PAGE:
The Great Soul of Siberia has a really interesting format, where Park not only describes tigers, their behaviour, ways to identify them and other facts, he also tells the story of ‘Bloody Mary’, a particular tiger he followed throughout his time observing, talking about her individual life and her offspring. This dual-nature makes The Great Soul of Siberia a really easy read, even for those who wouldn’t normally consider themselves non-fiction or natural history fans; the stories of Bloody Mary’s life break up the more traditional natural history writing which ranges from everything from the weather, to the habitat and vegetation, to the differences between tiger subspecies and how to recognise tiger pawprints. Interestingly, Park also includes a reasonable amount on the local people, their spiritual beliefs about the tiger and the forest, and the practical, day-to-day difficulties faced in the area. Whilst part of my brain found it a little difficult to focus when we got a divergence into the less tangible, more spiritual beliefs, Park does a great job of balancing everything. He never judges local traditions or superstitions, but nor does he veer down the ‘noble savage’ stereotype that some non-fiction authors do. Instead, he simply describes what the beliefs are of people in the area, and how these have been abused or struggled due to changing power regimes in history. Natural history non-fiction can focus purely on the charismatic animal and ignore the people, and while that makes for a nice read understanding the local people and their relationship with the habitat and the species is crucial for conservation, so it was nice to see this element included. Park clearly has a good relationship with people in the areas he works, which helps significantly in terms of his work and being able to carry it out efficiently.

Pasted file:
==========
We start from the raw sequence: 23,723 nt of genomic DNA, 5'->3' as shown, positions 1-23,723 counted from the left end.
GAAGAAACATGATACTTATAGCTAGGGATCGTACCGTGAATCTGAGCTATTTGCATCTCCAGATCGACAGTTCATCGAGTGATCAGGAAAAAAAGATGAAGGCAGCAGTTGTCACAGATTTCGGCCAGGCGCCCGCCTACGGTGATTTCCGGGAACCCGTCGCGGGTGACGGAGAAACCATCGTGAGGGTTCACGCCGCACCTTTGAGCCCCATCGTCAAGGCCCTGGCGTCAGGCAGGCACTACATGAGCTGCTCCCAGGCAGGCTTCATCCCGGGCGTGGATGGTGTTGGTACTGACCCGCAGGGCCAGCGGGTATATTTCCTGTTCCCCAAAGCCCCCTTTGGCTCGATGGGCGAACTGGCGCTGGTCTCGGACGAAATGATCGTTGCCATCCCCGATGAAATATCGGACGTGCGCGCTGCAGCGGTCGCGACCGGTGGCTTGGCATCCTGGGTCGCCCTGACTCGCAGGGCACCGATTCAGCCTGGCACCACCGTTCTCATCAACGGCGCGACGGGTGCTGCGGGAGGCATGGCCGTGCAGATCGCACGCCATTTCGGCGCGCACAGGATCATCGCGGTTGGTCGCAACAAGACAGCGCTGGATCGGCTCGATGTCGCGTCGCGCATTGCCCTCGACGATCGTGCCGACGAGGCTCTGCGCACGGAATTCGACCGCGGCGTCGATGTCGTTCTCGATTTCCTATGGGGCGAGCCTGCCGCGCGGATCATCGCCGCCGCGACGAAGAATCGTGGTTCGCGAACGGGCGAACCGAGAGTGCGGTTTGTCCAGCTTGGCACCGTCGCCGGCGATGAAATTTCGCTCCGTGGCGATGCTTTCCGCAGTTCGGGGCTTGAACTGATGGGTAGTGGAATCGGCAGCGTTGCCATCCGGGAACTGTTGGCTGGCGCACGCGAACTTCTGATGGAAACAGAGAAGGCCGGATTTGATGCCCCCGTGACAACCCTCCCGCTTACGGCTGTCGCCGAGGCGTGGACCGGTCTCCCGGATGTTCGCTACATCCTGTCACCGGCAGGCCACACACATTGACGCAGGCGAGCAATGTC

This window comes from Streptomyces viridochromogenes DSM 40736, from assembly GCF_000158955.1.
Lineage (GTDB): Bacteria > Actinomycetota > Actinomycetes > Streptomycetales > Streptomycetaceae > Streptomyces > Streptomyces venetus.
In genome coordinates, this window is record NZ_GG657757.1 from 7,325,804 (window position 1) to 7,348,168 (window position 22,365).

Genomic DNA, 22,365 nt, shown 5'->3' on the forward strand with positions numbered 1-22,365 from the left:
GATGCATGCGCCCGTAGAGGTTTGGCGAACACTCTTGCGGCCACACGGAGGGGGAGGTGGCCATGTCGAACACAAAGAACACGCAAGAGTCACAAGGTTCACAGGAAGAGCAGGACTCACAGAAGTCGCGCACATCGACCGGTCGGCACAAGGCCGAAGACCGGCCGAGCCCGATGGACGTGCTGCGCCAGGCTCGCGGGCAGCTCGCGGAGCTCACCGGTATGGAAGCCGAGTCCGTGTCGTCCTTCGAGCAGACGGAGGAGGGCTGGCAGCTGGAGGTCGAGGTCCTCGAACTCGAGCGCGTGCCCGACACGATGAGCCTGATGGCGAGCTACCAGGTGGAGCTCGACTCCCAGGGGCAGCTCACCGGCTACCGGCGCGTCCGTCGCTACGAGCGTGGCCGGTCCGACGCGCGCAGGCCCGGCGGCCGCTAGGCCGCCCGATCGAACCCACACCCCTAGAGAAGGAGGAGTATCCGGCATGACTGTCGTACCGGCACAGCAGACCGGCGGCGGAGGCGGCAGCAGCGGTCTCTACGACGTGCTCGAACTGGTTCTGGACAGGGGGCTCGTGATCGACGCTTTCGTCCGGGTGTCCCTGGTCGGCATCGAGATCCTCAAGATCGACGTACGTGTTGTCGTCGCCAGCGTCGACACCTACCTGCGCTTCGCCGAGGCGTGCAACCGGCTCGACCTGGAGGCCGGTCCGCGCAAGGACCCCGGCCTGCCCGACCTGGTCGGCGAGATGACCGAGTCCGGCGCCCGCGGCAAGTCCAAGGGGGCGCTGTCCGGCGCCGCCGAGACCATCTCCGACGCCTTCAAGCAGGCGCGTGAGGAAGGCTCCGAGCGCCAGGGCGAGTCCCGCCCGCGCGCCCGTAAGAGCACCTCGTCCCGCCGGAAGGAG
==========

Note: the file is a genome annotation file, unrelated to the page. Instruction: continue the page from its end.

It probably goes without saying that if you pick up a non-fiction read on an endangered species, it won’t be all sunshine and rainbows, and it’s certainly true that not every moment in The Great Soul of Siberia is a happy one. As well as the heartbreaking moments though, there are moments that will surprise you, moments that will make you smile, probably even moments that will make you laugh. There’s plenty of awe and wonder at the intelligence observed by Park, something we know about tigers theoretically, but rarely see in a way that is so blatantly demonstrated as it is throughout Park’s observations. There’s also a fair few moments of tension; edge-of-your-seat moments that will have you biting your nails and crossing your fingers for everyone involved! The middle of the book contains some beautiful photos obtained throughout the twenty years of study, and while the stark reality of the threats to tigers is never played down or skimmed over, there’s also a sense of hope. Park doesn’t just study tigers, he loves them, and he desperately wants to save them – I think you would be very hard-pressed to read this book and not feel the same way by the end, even if you never considered yourself a tiger lover before.
Buy it? If you like nature non-fiction, this is one that’s definitely worth adding to your shelves.
In a nutshell: A great read for non-fiction fans but also a must for anyone who wants to know more about tigers, fieldwork or conservation.